Fight For What You Want
For many years, extended out of WWII, through Korea and VietNam, flying in the face of the Thirteenth Amendment, the United States forced Americans into involuntary servitude by requiring them to enter military service. For several years, particularly during the VietNam war (the very definition of a war of choice; a war that had nothing to do with the security of the United States), young people protested, not only the war itself, but the conscription the war required.
The majority of the protesters were non- and anti-intellectuals who had an agenda other than the simple end of conscription or even the end of politicians' military adventures. There were, however, a number of smaller groups of more rational, better spoken and better focused individuals were able to frame the argument and place it in the laps of legislators.
Between the voices of these individuals and the thundrous noise of the other protestors--as well as the slothful desire of the politicians to make it all go away before the next election, the protesters were successful. Conscription was ended. The pro-slavery types of politicians have since reinstated registration for the as-yet nonexistent draft, showing that we have to be far more careful whom we entrust with the care and feeding of our way of life.
There's a lesson here.
This lesson should be entitled, "Fight For What You Want."
I know and know of many individuals who recognize the failures of the government children's prison system. Actually, I suspect that just about everyone, including the people involved in the system, are aware of these failures.
Some say that the system needs more money to be improved, though the system gets more and more money with every election, and improvement never comes. The children's prison system currently spends, depending on the particular district, two to five times more than the requirements of various parochial schools and private schools. These latter generally offer a much better education than do the children's prisons.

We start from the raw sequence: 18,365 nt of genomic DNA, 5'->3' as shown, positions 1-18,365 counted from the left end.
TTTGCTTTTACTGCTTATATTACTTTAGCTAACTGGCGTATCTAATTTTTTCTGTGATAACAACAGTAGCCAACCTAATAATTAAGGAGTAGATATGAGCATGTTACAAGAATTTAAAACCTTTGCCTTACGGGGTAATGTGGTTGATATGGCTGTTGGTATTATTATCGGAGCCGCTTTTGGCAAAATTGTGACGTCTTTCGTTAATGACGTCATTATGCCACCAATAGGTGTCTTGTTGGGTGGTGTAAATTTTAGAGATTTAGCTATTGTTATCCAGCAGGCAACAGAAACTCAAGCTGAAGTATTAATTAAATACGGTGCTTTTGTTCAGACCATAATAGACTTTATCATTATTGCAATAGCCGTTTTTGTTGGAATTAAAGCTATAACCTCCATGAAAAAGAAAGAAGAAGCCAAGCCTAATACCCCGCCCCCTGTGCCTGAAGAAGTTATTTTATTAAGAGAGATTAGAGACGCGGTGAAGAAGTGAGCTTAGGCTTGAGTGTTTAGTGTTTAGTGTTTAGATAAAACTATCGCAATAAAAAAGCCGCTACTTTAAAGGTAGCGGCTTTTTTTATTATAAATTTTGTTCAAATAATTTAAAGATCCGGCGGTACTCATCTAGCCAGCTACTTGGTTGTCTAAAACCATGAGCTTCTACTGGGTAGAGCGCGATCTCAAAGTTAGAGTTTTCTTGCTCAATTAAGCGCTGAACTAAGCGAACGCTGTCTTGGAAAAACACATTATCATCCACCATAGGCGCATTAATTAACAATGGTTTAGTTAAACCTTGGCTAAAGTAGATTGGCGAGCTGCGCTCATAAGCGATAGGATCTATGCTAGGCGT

Almost all schools spend far too much time on propagandizing--whether pro-government indoctrination, religious indoctrination, agenda promotion or a combination thereof--than they should. Schools are to teach academic subjects and to prepare the student for higher education, and life. Not for pushing political or philosophical agendas.
I could say more, but you get the point.
Many people I know want to be responsible for the direction of their children's education. You see protests against many of the instances of incompetence of school administrations, from the kinds of non-academic indoctrination to the actual ability of teachers to teach.
Since parents have to pay for the children's prisons anyway, through taxation, many are trapped. They can't afford two tuitions for one child. They send their kids to the children's prisons, then protest the many failures therein. They shouldn't have to do that--they should simply be able to remove their kids from the failing children's prison or private school and enroll them in a better one.
You have to fight for what you want.
Rather than attending parent-teacher meetings, which are never fruitful for the student, parents should say," I want my money back so I can use it to see to my children's education."
Government should not be allowed to collect tuition and other costs from parents of children who do not attend government children's prisons. Nor should they be allowed to collect tuition from individuals who have no children.
This is where the fight is: whether government has the right to force the individual to pay for substandard services he neither desires nor needs. Take it a step farther: government shouldn't be allowed to involve itself in areas not mandated by its charter.
There's no point in arguing over whether your child should be required to suffer through sessions of sex education presented by often-troubled adults they don't know. There's no point in arguing over whether he should be required to suffer through sessions of indoctrination toward such nonsense as recycling, global warming, the evils of smoking, the wonders of government action, the need to subject oneself to government whim, etc.
Teach him logic and critical evaluation and he'll be able to make those choices for himself. Parents should teach interpersonal relations themselves, both by instruction and by example. The same goes for philosophy and ethics.
Who worse to teach philosophy than a neurotic union schlub whose very existence depends 'pon the whims of government, and whose only ambition is to retire as soon as possible.
Fight for what you want.
- Fight to control the education of your children.
- Fight to control your life and the products thereof.
- Fight to control the pastimes you prefer to pursue.
- Fight to control your freedom of association and dissociation.
- Fight against having to get permission.
People shouldn't be afraid of their governments; governments should be afraid of their people.